Assessing national capacity on environmental and social safeguards in Africa

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Development partners have a key role to play in supporting Africa’s endeavours in the areas of environmental capacity and good governance, in line with the requirement of the “Paris Declaration on Aid Effectiveness”. The African Development Bank stands ready to address the capacity gaps and to increase the reliance on country systems in delivering its development interventions at a time when developing the capacities of national administrations to manage the environment is particularly urgent and amidst an agenda of global importance.

The Bank has made a commitment to understanding its regional member country safeguards systems and their laws, regulations, rules and procedures on the policy areas of environment, involuntary resettlement, and their implementing institutions.The Bank has therefore concluded a pilot assessment of the use of “country systems” for environmental and social safeguards and their implications for Bank-financed operations as part of the process of designing an Integrated Safeguards System (ISS) – a cornerstone of its strategy to promote growth that is socially inclusive and environmentally sustainable.

One of the main strategic objectives of the ISS, which was adopted in December 2013, is to contribute to the strength and capacity of Country Safeguard Systems (CSS) for integrating environmental and social considerations into policy, program and project decision-making, enabling the Bank to rely to an increased extent on the regional member countries’ (RMCs) Environmental and Social Assessment requirements, procedures and practices.  

The report, “Assessment of the use of ‘Country Systems’ for environmental and social safeguards and their implications for AfDB-financed operations in Africa”, published as the second issue of the Safeguards and Sustainability Series offer a synthetically view of the six national assessments of country environmental and social safeguards and compliances systems for South Africa, Angola, Cameroon, Morocco, Sierra Leone and Tanzania. The study determines the comparability of existing legal and regulatory safeguards in RMCs to AfDB environmental and social safeguard policies as described in the ISS. Six RMCs – South Africa, Angola, Cameroon, Morocco, Sierra Leone and Tanzania – were thus chosen on account of their geographical, linguistic and socio-economic representation of the diversity of African countries.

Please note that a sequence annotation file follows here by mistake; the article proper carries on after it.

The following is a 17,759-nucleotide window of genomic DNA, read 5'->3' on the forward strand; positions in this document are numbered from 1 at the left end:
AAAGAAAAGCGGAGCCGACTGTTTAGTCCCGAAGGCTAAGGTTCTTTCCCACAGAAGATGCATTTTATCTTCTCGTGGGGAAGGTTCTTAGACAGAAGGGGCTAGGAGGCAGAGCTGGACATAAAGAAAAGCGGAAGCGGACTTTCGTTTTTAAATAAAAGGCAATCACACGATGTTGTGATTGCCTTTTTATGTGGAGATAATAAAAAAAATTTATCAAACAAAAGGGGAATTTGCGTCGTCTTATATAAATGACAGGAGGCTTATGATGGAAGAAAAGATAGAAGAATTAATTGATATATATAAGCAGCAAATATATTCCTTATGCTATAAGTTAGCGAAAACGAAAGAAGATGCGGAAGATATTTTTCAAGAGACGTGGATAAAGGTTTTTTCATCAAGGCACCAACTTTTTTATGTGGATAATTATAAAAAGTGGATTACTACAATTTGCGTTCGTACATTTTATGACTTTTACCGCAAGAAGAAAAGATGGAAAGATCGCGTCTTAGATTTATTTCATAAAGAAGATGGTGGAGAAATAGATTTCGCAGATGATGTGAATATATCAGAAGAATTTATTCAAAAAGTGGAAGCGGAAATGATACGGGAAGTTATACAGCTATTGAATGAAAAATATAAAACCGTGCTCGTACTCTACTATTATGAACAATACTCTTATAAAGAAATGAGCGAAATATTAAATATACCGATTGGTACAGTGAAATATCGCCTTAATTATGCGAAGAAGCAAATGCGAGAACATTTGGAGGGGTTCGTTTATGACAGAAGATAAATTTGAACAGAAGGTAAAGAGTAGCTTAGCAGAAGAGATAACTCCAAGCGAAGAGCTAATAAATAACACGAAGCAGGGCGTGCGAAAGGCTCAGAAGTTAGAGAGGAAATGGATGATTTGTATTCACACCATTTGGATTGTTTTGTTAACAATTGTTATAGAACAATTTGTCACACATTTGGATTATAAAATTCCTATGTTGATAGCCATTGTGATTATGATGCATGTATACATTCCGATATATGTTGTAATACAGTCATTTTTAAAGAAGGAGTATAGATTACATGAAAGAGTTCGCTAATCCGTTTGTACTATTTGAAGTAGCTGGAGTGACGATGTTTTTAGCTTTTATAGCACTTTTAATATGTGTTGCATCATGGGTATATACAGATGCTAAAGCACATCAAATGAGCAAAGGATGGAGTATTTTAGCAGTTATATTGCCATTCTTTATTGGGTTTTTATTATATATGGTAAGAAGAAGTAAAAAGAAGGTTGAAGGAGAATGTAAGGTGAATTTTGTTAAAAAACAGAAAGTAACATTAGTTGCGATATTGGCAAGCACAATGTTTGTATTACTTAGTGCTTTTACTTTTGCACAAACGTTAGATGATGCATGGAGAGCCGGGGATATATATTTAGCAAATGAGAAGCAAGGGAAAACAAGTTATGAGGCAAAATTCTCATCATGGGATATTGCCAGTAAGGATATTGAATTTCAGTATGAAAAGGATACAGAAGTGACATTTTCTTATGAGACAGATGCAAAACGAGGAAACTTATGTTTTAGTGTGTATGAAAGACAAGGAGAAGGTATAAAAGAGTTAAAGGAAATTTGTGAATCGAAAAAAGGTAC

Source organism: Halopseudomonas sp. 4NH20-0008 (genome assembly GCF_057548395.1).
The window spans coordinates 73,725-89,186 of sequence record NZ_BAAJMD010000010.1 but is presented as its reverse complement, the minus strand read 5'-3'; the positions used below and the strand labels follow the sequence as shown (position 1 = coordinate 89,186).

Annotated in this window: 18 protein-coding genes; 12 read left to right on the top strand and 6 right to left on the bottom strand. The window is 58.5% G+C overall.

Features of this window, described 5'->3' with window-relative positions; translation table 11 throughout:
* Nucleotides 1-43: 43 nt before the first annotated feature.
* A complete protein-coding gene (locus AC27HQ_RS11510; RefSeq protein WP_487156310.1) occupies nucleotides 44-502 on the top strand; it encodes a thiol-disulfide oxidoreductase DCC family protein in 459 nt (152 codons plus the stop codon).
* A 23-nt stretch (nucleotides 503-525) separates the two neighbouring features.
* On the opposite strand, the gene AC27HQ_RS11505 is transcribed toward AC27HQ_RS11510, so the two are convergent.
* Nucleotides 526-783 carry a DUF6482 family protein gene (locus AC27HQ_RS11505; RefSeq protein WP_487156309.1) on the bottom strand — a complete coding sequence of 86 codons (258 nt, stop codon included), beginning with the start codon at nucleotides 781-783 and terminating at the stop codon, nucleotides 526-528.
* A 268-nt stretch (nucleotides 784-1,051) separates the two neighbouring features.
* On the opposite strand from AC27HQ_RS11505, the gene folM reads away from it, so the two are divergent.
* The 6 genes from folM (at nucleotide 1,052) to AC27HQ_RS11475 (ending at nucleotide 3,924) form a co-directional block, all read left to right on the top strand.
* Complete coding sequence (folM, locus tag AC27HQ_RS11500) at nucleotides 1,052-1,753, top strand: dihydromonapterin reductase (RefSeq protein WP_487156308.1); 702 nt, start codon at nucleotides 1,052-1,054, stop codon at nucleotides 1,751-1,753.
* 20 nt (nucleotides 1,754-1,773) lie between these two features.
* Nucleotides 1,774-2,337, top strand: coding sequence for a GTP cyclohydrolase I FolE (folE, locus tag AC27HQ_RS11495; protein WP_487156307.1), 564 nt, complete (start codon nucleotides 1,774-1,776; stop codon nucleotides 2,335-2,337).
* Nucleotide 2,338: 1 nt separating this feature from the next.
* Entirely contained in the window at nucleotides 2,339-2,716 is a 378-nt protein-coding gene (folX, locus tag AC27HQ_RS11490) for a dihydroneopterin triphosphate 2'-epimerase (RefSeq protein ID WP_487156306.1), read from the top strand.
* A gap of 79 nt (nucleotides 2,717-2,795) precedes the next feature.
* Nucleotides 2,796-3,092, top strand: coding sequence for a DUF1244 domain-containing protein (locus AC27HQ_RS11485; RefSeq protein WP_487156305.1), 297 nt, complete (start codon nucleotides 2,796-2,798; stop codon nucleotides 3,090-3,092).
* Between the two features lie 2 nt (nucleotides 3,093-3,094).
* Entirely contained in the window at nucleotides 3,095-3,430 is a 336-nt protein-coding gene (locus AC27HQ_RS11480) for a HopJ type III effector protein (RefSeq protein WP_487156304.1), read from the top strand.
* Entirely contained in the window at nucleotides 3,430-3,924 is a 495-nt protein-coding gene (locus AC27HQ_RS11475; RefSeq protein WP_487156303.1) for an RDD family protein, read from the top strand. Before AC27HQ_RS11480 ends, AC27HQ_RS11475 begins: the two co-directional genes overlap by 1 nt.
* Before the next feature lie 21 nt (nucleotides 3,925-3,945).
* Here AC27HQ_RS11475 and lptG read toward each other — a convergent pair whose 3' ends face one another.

This study shows that capacity constraints cut across all RMCs – from fragile and conflict-affected states to Middle Income States. It calls for the need to collectively strengthen capacities of country systems through our projects through the following actions: adding project components on capacity-building to implement Environmental and Social (E&S) covenants; sensitizing country teams on the ISS during project preparation up to loan negotiations and beyond, and considering environmental and social safeguards and sustainability matters during project launch.

The study revealed that all the environmental and social aspects required in the Bank’s new ISS are not fully matched by legal and operational frameworks in the six countries covered by the study, especially on social themes including gender, working conditions, vulnerable groups, etc. The study also indicated a strong correlation between each study country’s level of governance and socio-economic development and the performance of its environmental and social safeguards system.

The study concludes that there is a need to support the sensitization, information and education of local populations, civil society and the private sector and the upgrading of national civil servants. It also notes that the establishment of monitoring and evaluation and management of complaints, grievances and redress mechanisms, among other institutional and organizational measures, would provide a flexible but efficient and results-oriented Environmental and Social Assessment process at the national level.